Colt’s Grandma Erma and her older sister Nellie at his high school graduation, in 1994.

Johnson Leonard Virginia Nellie

A pic of the oldest Johnson kids — Leonard, Nellie and Virginia — about 1916.

Categories: Foutz, Johnson, newsletter | Tags: , , , , , , , , , , , , , , , , , , , | Leave a comment

For the Record | Elizabeth Zeigler, 1928 Obit


Duerr Siblings 1903

Great-great Grandmother Elizabeth (Duerr) Zeigler — seated in the front row, second from right — and her siblings and siblings-in-law, at a family reunion, circa 1903. From left, front row: Margaret Stallecker Duerr, Mary Duerr Welsch, Anna Duerr Arnold, Elizabeth Duerr Zeigler, Susan Myers Duerr. Back: Michael Duerr, John Krantz (husband of Catherine Duerr) and Sam Duerr. Courtesy of Thomas Bitticker.

Elizabeth Duerr Zeigler, 1845-1928

From 87 years ago today, Great-Great Grandmother Elizabeth (Duerr) Zeigler passed away in the home of her daughter, Great-Grandmother Laura Foutz.

She was 83 and a native of Germany. Just where in Germany is pretty nailed down, and what’s more, that area lines up pretty neatly with her spouse, Jacob Zeigler’s, neck of Deutschland. But more interestingly, the place our Foutzes (over there, Pfoutses) are likely from, too.

How they all ended up in Tuscarawas County, Ohio, is a story that bears digging into.

But for now, record transcriptions report the Zeiglers (sometimes Ziegler) came from Hohenacker and the Duerrs came from Schlaitdorf. Both are towns near the southwestern German city of Stuttgart, in the Neckar River region. Pfoutses are said to have come from the lower Neckar River region in what is now Baden-Wuerttemberg.

Well, the trouble with certain German towns from the 18th and 19th centuries is that they were small then — some aren’t even in existence today. And, to complicate things further, sometimes there are more than one of them.

In the case of Hohenacker, birthplace of the Zeiglers, you can find the village in Bretzfeld, Waiblingen and Esslingen. Record transcriptions for the baptisms of Great-Great Grandfather J.J. Zeigler, in 1827, and sister Barbara, in 1810, show that they were born in Hohenacker, Waiblingen — which also happens to be the district that eventual wife Elizabeth Duerr and family called home, in Schlaitdorf. But family records claim these Zeiglers were born in Hohenacker, Esslingen.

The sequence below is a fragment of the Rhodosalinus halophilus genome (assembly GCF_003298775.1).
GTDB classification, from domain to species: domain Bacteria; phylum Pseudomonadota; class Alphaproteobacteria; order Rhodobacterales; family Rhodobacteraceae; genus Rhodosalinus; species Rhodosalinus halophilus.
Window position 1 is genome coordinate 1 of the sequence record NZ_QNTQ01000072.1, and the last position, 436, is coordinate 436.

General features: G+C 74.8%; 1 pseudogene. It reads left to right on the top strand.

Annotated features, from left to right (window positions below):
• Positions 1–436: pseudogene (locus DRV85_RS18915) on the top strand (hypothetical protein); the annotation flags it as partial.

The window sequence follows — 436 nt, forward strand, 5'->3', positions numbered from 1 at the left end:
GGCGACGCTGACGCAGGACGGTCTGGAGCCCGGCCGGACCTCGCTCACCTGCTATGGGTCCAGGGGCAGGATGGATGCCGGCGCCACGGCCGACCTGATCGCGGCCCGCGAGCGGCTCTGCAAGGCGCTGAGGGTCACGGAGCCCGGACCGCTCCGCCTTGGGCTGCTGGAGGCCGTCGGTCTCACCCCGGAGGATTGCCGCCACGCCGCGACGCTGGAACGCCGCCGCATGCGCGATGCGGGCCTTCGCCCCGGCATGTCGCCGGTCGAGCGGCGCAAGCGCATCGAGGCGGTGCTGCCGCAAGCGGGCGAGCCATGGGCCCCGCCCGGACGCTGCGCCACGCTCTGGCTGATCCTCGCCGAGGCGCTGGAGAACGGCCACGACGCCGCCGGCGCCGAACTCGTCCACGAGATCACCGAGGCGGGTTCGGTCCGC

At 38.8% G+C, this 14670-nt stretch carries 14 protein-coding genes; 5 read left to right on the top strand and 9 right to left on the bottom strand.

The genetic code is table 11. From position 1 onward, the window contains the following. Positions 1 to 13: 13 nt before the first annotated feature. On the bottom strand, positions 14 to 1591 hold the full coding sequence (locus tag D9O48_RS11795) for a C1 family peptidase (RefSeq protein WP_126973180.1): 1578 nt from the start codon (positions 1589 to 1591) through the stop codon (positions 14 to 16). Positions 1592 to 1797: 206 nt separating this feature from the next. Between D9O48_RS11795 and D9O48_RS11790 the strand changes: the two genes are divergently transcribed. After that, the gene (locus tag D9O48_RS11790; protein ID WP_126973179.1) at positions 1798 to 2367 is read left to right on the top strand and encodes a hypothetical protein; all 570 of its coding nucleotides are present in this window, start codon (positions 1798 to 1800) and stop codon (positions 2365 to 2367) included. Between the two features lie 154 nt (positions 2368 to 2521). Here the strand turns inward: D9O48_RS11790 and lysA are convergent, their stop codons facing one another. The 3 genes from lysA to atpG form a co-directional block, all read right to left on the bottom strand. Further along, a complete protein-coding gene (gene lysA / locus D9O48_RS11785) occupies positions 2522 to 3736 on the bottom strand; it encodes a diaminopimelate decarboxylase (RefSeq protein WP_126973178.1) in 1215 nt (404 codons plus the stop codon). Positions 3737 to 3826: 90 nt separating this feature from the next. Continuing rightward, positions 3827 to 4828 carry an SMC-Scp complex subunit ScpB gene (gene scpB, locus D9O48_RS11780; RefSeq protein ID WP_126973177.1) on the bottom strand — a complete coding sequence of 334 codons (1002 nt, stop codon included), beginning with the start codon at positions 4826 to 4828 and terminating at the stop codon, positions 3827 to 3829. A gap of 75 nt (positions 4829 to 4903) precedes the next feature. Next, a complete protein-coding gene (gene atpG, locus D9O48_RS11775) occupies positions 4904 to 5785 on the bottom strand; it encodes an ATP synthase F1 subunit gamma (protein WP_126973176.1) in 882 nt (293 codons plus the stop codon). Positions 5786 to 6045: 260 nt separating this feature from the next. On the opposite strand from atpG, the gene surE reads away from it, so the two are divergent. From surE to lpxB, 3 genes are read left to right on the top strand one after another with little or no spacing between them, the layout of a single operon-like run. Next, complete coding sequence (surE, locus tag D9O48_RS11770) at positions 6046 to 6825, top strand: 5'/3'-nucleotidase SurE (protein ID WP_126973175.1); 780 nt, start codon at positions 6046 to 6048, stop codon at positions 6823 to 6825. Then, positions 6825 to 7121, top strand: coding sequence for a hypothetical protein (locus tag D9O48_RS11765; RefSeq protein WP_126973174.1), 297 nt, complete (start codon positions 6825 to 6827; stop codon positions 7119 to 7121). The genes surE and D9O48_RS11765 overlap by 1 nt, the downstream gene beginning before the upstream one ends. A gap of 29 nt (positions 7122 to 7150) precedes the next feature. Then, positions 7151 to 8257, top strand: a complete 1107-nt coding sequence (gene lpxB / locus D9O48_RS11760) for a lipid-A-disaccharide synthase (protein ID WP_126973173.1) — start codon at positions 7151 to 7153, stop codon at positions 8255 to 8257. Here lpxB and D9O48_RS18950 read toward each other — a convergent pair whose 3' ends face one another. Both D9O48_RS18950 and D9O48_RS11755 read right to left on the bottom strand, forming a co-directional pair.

Which is correct? Both villages are found near Stuttgart, both near that famed Neckar River which also produced the Pfoutses.

Baptismal records are probably the most authoritative when pinpointing our German ancestors. But I have seen more errors in transcription — and interpretation, such as family records that mutate Wuerttemberg into Wittenberg, which, as the German eagle flies, is aaaaaaall the way up in northeast Germany toward Berlin, but maybe our cute little relative researchers were thinking of the college in Ohio? — than I have seen dead-on accuracy.

So finding the actual records and eyeballing them is key. Until then, we have the swirling mists and a general geographic idea of where our Germanic roots got growing.

From the Jan. 23, 1928 edition of the New Philadelphia, Ohio Daily Times:

Mrs. Ziegler Dies Monday

DOVER TWP. RESIDENT 72 YEARS

Mrs. Elizabeth Ziegler, 83, widow of Jacob Ziegler, native of Germany, but a resident of Dover township since she was eleven years old, died at 10:20 p.m. yesterday at the home of her daughter, Mrs. Vance Foutz, 515 Race street, Dover, where she had made her home for the past six months.

Mrs. Ziegler, who became bedfast seven months ago tomorrow, died of a complication of diseases and infirmities of old age. Prior to her removal to Dover, Mrs. Zeigler had resided for twelve years with her son, David Ziegler, Russlin Hills, Dover township, four miles north of Dover. Mr. Ziegler died June 1, 1897.

Surviving are eight children: John, Zoarville; Mrs. Samuel Lengler, Parrall; Mrs. Edward Archinal, 515 West High street, this city; Jacob, David, Edward, all of Route 4, Dover; and Mrs. Foutz, at whose home she died; one brother, Samuel Duerr, Zoar; and a sister, Mrs. Constantine, Michigan.

Mrs. Ziegler was a member of St. Paul’s Evangelical church, Ruslin Hills.

Funeral services will be conducted at 9 a.m. Thursday at the Foutz home where she died, and at 10 a.m. at the St. Paul’s church. Rev. Paul Kaefer, Bolivar, will officiate. Burial will be made in the church cemetery by the Lewis Funeral Home, Dover, and Uhrichsville.

 

Zeigler Elizabeth Duerr grave Ruslin Hills Cemetery Dover Ohio

Great-great Grandmother Elizabeth (Duerr) Zeigler is buried in Ruslin Hills Cemetery north of Dover.

 

Categories: Foutz, General Genealogy, Milestones | Tags: , , , , , , , , , , | 2 Comments